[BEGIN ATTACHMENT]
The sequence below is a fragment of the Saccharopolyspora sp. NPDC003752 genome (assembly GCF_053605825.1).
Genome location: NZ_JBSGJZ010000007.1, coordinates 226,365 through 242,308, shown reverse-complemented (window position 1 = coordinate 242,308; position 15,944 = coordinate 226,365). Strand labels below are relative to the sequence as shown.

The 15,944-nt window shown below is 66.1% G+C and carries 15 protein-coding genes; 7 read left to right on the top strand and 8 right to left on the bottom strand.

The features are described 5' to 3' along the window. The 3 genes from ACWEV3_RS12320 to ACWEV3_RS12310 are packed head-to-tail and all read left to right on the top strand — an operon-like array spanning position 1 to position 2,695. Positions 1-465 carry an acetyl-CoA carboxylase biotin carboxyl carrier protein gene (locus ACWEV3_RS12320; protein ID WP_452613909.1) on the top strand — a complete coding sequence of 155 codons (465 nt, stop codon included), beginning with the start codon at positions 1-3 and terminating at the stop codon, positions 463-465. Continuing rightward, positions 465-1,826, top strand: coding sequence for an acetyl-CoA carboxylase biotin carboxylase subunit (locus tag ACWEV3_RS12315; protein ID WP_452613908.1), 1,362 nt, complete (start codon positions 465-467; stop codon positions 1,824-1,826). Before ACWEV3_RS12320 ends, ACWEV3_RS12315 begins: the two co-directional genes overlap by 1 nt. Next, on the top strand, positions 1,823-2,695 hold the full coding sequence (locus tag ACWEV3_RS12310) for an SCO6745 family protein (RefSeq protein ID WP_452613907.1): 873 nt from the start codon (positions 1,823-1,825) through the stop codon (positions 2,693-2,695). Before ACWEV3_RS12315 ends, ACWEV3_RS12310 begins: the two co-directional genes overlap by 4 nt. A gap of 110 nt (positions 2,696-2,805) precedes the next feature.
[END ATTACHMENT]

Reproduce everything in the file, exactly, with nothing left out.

The sequence below is a fragment of the Saccharopolyspora sp. NPDC003752 genome (assembly GCF_053605825.1).
Genome location: NZ_JBSGJZ010000007.1, coordinates 226,365 through 242,308, shown reverse-complemented (window position 1 = coordinate 242,308; position 15,944 = coordinate 226,365). Strand labels below are relative to the sequence as shown.

The 15,944-nt window shown below is 66.1% G+C and carries 15 protein-coding genes; 7 read left to right on the top strand and 8 right to left on the bottom strand.

The features are described 5' to 3' along the window. The 3 genes from ACWEV3_RS12320 to ACWEV3_RS12310 are packed head-to-tail and all read left to right on the top strand — an operon-like array spanning position 1 to position 2,695. Positions 1-465 carry an acetyl-CoA carboxylase biotin carboxyl carrier protein gene (locus ACWEV3_RS12320; protein ID WP_452613909.1) on the top strand — a complete coding sequence of 155 codons (465 nt, stop codon included), beginning with the start codon at positions 1-3 and terminating at the stop codon, positions 463-465. Continuing rightward, positions 465-1,826, top strand: coding sequence for an acetyl-CoA carboxylase biotin carboxylase subunit (locus tag ACWEV3_RS12315; protein ID WP_452613908.1), 1,362 nt, complete (start codon positions 465-467; stop codon positions 1,824-1,826). Before ACWEV3_RS12320 ends, ACWEV3_RS12315 begins: the two co-directional genes overlap by 1 nt. Next, on the top strand, positions 1,823-2,695 hold the full coding sequence (locus tag ACWEV3_RS12310) for an SCO6745 family protein (RefSeq protein ID WP_452613907.1): 873 nt from the start codon (positions 1,823-1,825) through the stop codon (positions 2,693-2,695). Before ACWEV3_RS12315 ends, ACWEV3_RS12310 begins: the two co-directional genes overlap by 4 nt. A gap of 110 nt (positions 2,696-2,805) precedes the next feature.